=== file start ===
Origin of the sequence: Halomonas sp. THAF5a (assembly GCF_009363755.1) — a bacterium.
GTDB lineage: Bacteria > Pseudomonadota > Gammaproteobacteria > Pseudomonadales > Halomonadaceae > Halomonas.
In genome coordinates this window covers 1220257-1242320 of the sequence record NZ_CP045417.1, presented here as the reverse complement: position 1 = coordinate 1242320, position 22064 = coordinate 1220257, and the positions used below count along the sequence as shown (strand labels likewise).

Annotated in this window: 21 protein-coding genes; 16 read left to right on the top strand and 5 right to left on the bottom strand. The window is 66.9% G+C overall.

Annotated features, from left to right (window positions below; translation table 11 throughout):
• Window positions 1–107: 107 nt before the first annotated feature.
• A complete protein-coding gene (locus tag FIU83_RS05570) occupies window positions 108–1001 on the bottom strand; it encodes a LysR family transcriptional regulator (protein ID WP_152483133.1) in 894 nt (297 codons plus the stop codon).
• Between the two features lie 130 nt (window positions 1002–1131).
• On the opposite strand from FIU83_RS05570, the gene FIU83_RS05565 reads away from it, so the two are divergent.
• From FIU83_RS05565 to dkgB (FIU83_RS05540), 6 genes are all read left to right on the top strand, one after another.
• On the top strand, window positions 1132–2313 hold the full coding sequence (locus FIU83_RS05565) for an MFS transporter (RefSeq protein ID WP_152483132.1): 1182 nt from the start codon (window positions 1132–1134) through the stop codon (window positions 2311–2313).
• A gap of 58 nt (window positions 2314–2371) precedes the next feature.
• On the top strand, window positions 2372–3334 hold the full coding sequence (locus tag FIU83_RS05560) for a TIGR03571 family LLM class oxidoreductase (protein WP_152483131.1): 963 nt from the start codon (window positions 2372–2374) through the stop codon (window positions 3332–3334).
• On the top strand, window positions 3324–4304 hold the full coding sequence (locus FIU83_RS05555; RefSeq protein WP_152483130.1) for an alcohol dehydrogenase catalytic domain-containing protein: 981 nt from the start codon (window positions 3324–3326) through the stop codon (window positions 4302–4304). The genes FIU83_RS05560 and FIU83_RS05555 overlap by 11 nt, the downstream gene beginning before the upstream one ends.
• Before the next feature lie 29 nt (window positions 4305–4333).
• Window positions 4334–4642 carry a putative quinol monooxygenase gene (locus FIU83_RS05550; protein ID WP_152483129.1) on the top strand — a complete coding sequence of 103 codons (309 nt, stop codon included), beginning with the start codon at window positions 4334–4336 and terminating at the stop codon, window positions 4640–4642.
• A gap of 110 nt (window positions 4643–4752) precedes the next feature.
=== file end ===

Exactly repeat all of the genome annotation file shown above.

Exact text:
Origin of the sequence: Halomonas sp. THAF5a (assembly GCF_009363755.1) — a bacterium.
GTDB lineage: Bacteria > Pseudomonadota > Gammaproteobacteria > Pseudomonadales > Halomonadaceae > Halomonas.
In genome coordinates this window covers 1220257-1242320 of the sequence record NZ_CP045417.1, presented here as the reverse complement: position 1 = coordinate 1242320, position 22064 = coordinate 1220257, and the positions used below count along the sequence as shown (strand labels likewise).

Annotated in this window: 21 protein-coding genes; 16 read left to right on the top strand and 5 right to left on the bottom strand. The window is 66.9% G+C overall.

Annotated features, from left to right (window positions below; translation table 11 throughout):
• Window positions 1–107: 107 nt before the first annotated feature.
• A complete protein-coding gene (locus tag FIU83_RS05570) occupies window positions 108–1001 on the bottom strand; it encodes a LysR family transcriptional regulator (protein ID WP_152483133.1) in 894 nt (297 codons plus the stop codon).
• Between the two features lie 130 nt (window positions 1002–1131).
• On the opposite strand from FIU83_RS05570, the gene FIU83_RS05565 reads away from it, so the two are divergent.
• From FIU83_RS05565 to dkgB (FIU83_RS05540), 6 genes are all read left to right on the top strand, one after another.
• On the top strand, window positions 1132–2313 hold the full coding sequence (locus FIU83_RS05565) for an MFS transporter (RefSeq protein ID WP_152483132.1): 1182 nt from the start codon (window positions 1132–1134) through the stop codon (window positions 2311–2313).
• A gap of 58 nt (window positions 2314–2371) precedes the next feature.
• On the top strand, window positions 2372–3334 hold the full coding sequence (locus tag FIU83_RS05560) for a TIGR03571 family LLM class oxidoreductase (protein WP_152483131.1): 963 nt from the start codon (window positions 2372–2374) through the stop codon (window positions 3332–3334).
• On the top strand, window positions 3324–4304 hold the full coding sequence (locus FIU83_RS05555; RefSeq protein WP_152483130.1) for an alcohol dehydrogenase catalytic domain-containing protein: 981 nt from the start codon (window positions 3324–3326) through the stop codon (window positions 4302–4304). The genes FIU83_RS05560 and FIU83_RS05555 overlap by 11 nt, the downstream gene beginning before the upstream one ends.
• Before the next feature lie 29 nt (window positions 4305–4333).
• Window positions 4334–4642 carry a putative quinol monooxygenase gene (locus FIU83_RS05550; protein ID WP_152483129.1) on the top strand — a complete coding sequence of 103 codons (309 nt, stop codon included), beginning with the start codon at window positions 4334–4336 and terminating at the stop codon, window positions 4640–4642.
• A gap of 110 nt (window positions 4643–4752) precedes the next feature.